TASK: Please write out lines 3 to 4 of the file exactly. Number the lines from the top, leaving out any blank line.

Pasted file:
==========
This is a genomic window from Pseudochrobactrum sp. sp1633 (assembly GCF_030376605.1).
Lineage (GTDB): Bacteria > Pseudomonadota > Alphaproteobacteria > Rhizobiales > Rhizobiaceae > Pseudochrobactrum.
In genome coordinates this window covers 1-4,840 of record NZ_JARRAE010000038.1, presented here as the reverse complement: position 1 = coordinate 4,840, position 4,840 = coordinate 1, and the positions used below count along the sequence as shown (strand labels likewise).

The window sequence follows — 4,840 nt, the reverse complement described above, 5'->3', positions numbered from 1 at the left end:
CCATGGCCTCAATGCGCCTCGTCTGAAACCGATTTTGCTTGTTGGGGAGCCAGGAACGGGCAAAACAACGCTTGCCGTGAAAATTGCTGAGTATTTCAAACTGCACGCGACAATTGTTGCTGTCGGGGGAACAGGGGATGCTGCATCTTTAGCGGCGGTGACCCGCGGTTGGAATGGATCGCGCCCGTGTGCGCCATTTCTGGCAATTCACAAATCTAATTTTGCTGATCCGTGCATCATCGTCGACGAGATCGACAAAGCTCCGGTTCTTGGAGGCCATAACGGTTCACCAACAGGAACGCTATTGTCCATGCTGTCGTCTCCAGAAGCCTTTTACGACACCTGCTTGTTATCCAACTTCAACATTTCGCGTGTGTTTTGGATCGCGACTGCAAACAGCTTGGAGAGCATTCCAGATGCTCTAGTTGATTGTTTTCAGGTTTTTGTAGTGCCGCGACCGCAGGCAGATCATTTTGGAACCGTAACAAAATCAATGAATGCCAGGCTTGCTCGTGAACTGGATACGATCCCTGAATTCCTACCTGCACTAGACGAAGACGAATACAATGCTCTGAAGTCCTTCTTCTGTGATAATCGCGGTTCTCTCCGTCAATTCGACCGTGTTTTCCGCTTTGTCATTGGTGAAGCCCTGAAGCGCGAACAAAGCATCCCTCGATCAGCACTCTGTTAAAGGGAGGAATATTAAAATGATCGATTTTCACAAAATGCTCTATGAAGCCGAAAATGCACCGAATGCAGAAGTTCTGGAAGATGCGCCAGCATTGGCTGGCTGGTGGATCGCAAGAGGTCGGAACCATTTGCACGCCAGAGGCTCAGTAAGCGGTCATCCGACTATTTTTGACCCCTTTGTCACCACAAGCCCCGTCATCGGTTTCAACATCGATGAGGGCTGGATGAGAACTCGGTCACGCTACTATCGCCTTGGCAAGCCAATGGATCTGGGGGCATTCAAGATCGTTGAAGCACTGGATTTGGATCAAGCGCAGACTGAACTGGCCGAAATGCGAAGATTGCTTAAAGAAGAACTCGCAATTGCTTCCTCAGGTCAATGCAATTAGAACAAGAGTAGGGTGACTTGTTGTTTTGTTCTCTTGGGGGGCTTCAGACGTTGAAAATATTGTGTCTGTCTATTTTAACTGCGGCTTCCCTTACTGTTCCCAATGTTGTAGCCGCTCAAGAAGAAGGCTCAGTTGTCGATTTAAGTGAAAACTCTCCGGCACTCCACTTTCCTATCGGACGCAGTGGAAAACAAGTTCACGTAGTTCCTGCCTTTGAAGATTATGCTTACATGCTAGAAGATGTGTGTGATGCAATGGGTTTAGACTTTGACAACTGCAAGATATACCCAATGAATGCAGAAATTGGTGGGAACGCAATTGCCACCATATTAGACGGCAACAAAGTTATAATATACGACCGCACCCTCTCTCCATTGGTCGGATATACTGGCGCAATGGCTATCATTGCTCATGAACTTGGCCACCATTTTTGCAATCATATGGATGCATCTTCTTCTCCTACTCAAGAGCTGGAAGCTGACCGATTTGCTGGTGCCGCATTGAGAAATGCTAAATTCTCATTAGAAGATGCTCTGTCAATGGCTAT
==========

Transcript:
In genome coordinates this window covers 1-4,840 of record NZ_JARRAE010000038.1, presented here as the reverse complement: position 1 = coordinate 4,840, position 4,840 = coordinate 1, and the positions used below count along the sequence as shown (strand labels likewise).

The window sequence follows — 4,840 nt, the reverse complement described above, 5'->3', positions numbered from 1 at the left end: